Wikipedia’s success as mental block
Wikipedia’s success has created some blinders when it comes to wiki use and original content. Because a Wikipedia link is generally returned within most top 10 search results, people see its format and underlying philosophy everyday . I believe this ubiquity has caused many to believe that wikis or horizontal editing systems cannot contain original research or be the source (limited to encyclopedic or support content) . LIS articles can be the living source, can contain original research, and empirical observations can be made within them. LIS articles may look similar to Intellipedia or Wikipedia articles, but this surface appearance is based on similar software not the process behind it.
LIS is built upon MediaWiki like Wikipedia, but there are some differences. When you go into edit mode you will notice a blue box at the bottom of the page called "Workflow Information and Status of Intelligence."
Notice the drop down box next to the definitions of status that contain the options: No workflow, Admin, Draft, Analysts Draft, Review 1, and Review 2. Status of intelligence categories, like all categories, have blurry edges but tagging edits with some structure allows for more advanced sorting, filter, and service options (more on widgetized output later).
- No Workflow: used on non-analytic pages, miscellaneous and shows no workflow
- Admin: punctuation, grammar, mechanics, minor mistakes, format, stylistic, gardening edits
- Draft: developing facts & events of the story or recasting, integrating, refining the story ("fact-of" edits)
- Analysts Draft: significant analysis, change, evidence, judgment, assumption, or question added to the story (signals the more analytic edits)
- Review 1: Content, beyond admin/draft, added or reviewed by an agency-approved subject matter expert
- Review 2: Content, beyond admin/draft, added or reviewed by an agency representative or senior official
All logged in users will receive all statuses up to Analyst Draft. Review 1 and Review 2 are administered on an agency-by-agency basis to render LIS’ official vetting functions. Review 1 and 2 users will not have an Analysts Draft status. Review users will signal their more analytic edits or “inspected in” approvals with Review 1 or 2 signals throughout the system. Review doesn’t imply holding queues, excessive management layers or locking down the story. All users can edit any story at any time. Managers and vetters work in the same bucket as everyone else and “review” only signals an official “stamp” of agency vetting. Users must select an intelligence status to describe that edit at that exact moment in time.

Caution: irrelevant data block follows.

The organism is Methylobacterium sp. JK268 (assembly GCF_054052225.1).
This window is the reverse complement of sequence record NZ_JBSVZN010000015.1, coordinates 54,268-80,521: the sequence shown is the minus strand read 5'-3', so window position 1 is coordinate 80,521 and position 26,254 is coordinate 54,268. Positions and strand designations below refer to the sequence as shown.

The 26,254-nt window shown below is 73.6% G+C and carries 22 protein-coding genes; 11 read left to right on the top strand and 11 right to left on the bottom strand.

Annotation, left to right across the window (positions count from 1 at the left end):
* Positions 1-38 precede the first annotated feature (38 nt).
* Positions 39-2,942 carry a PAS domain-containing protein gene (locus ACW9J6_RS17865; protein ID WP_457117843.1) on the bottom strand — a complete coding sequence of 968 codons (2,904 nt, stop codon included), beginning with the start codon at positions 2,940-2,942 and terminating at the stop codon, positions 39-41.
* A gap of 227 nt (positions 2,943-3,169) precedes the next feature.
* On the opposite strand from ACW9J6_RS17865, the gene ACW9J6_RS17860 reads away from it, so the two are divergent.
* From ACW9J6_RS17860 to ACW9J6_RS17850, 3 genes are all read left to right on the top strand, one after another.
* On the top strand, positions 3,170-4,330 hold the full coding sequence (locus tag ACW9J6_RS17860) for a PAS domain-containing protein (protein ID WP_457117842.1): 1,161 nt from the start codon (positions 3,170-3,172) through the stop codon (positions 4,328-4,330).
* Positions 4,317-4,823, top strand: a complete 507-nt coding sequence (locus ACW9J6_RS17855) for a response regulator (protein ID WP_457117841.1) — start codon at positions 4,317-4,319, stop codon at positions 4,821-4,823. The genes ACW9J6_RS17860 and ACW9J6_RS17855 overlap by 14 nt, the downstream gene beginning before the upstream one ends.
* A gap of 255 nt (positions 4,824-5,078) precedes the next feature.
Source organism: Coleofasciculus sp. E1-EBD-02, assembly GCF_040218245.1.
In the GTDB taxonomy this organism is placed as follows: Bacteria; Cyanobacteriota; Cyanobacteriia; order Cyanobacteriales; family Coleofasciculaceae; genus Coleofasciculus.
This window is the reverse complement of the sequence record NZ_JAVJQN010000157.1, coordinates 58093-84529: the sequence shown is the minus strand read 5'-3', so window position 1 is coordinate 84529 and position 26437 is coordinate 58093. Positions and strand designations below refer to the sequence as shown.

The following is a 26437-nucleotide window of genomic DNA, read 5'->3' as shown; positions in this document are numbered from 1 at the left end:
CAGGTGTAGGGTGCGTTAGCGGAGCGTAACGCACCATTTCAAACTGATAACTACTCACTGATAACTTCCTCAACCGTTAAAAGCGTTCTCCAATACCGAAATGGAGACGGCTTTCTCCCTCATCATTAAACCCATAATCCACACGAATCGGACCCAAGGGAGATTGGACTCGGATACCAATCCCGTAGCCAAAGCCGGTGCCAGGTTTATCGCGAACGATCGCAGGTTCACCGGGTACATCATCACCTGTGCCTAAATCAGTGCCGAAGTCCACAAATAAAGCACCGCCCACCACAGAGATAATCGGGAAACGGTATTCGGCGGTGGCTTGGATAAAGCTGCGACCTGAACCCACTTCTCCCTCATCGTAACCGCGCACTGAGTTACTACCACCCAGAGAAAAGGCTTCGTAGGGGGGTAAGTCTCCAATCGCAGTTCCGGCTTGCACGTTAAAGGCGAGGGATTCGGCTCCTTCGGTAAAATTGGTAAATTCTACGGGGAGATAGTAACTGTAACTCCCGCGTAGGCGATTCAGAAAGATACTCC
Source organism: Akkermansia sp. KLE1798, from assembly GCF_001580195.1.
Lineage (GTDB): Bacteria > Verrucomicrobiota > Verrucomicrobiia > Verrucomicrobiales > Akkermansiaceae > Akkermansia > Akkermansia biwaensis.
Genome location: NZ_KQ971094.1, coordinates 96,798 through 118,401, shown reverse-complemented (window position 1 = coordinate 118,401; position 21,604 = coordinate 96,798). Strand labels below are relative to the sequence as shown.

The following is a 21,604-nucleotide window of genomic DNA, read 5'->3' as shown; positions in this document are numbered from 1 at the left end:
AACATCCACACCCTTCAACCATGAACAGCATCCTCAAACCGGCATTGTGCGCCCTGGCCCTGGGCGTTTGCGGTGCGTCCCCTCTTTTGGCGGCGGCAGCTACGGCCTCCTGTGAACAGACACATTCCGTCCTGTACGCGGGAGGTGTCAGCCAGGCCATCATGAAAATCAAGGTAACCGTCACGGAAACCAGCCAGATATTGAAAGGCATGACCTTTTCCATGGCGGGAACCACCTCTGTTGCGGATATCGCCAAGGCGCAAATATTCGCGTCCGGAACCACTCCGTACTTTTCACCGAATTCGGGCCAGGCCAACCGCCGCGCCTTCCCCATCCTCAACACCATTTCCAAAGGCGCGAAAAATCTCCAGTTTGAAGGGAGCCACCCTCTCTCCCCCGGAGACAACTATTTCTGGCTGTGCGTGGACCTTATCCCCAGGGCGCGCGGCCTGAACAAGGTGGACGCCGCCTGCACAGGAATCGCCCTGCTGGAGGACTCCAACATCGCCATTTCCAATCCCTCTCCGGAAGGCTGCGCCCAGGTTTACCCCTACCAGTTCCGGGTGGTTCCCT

Users can track changes through the edit history.
- Click “View History” at the top of any page. You’ll see the users’ organization, individual link, and status of intelligence tag (Admin, Draft, Analysts Draft, Review 1, or Review 2)
- Users can sort by status of intelligence or agency by clicking those choices within each box. If you want to select more than one status or agency, hold down your Ctrl key and click multiple entities. To compare versions select the radio buttons and click “Compare Selected Revisions.”
The front page
The LIS aims to create joint, integrated narratives. Once a user from a particular agency makes an edit, their agency logo will appear on the front of the page. This is meant as a “quick and dirty” signal to let readers know what agencies are working on the story. It’s not intended to convey edit count, compare agency effort by percentage, or convey confidence levels. More detailed agency information can be found by clicking the edit history, using the agency or status filtering functions, and confidence levels can be expressed within the text. In addition to agency logos, LIS renders a status of intelligence banner at the top of every page to show the last change to the story. The story does not “end” in Review 1 or 2 status and can be changed to “draft” seconds later. The important thing is that the vetters are working on the story with everyone else and agencies have the option to only agree upon “their” last permanent reviewed version that cannot be changed through a permalink.
The orange banner at the top is what renders when a user flags an edit with “Review 1.”
The green banner at the top is what renders when a user flags an edit with “Review 2.”
LIS will automatically generate HTML to paste into websites or Wikitext to display LIS data.
Users can parse and consume data at the article, edit, or event level in widgets of timelines, RSS feeds, newspaper-like views, and sortable lists. LIS widgets are intended to be embedded on official pages to update readers to changes in analytic stories. Once an official link is created, the backend content needs to up to date and well maintained because it’s now tied into an official outlet.
Users can create a curated selection of stories to push to readers, get an RSS feed signaling when the CIA and NSA approve something at Review 1, generate interactive timelines to track stories, or create sortable lists that can be filtered by event priority.
Once a living intelligence story has a good “base,” we need to start “telegraphing” the shift in production to other analysts and customers. Hopefully by sending these links out in official channels we can shift eyeballs away from finished intelligence and get more out of Web 2.0 than automating the watercooler and unofficial knowledge bases.